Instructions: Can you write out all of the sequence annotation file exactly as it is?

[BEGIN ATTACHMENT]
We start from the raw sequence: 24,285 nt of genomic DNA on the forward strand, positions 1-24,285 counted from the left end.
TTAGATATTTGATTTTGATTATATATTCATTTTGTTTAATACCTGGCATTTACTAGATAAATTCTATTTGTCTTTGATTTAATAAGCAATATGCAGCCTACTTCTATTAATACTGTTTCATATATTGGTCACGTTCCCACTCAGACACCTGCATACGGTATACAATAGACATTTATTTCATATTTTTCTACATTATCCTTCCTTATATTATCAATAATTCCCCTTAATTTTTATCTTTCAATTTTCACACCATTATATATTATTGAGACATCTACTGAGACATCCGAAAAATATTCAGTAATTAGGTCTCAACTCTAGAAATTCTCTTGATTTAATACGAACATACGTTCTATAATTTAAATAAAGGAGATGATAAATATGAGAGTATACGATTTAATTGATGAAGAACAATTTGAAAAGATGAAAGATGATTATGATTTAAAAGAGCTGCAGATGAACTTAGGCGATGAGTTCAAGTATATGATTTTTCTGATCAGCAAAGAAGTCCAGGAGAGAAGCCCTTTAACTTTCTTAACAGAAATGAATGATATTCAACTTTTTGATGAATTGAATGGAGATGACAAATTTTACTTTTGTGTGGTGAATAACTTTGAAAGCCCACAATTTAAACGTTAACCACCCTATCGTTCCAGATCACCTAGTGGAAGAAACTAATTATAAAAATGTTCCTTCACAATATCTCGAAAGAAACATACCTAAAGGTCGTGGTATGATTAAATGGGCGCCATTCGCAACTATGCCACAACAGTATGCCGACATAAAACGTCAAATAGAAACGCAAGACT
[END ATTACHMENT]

We start from the raw sequence: 24,285 nt of genomic DNA on the forward strand, positions 1-24,285 counted from the left end.
TTAGATATTTGATTTTGATTATATATTCATTTTGTTTAATACCTGGCATTTACTAGATAAATTCTATTTGTCTTTGATTTAATAAGCAATATGCAGCCTACTTCTATTAATACTGTTTCATATATTGGTCACGTTCCCACTCAGACACCTGCATACGGTATACAATAGACATTTATTTCATATTTTTCTACATTATCCTTCCTTATATTATCAATAATTCCCCTTAATTTTTATCTTTCAATTTTCACACCATTATATATTATTGAGACATCTACTGAGACATCCGAAAAATATTCAGTAATTAGGTCTCAACTCTAGAAATTCTCTTGATTTAATACGAACATACGTTCTATAATTTAAATAAAGGAGATGATAAATATGAGAGTATACGATTTAATTGATGAAGAACAATTTGAAAAGATGAAAGATGATTATGATTTAAAAGAGCTGCAGATGAACTTAGGCGATGAGTTCAAGTATATGATTTTTCTGATCAGCAAAGAAGTCCAGGAGAGAAGCCCTTTAACTTTCTTAACAGAAATGAATGATATTCAACTTTTTGATGAATTGAATGGAGATGACAAATTTTACTTTTGTGTGGTGAATAACTTTGAAAGCCCACAATTTAAACGTTAACCACCCTATCGTTCCAGATCACCTAGTGGAAGAAACTAATTATAAAAATGTTCCTTCACAATATCTCGAAAGAAACATACCTAAAGGTCGTGGTATGATTAAATGGGCGCCATTCGCAACTATGCCACAACAGTATGCCGACATAAAACGTCAAATAGAAACGCAAGACT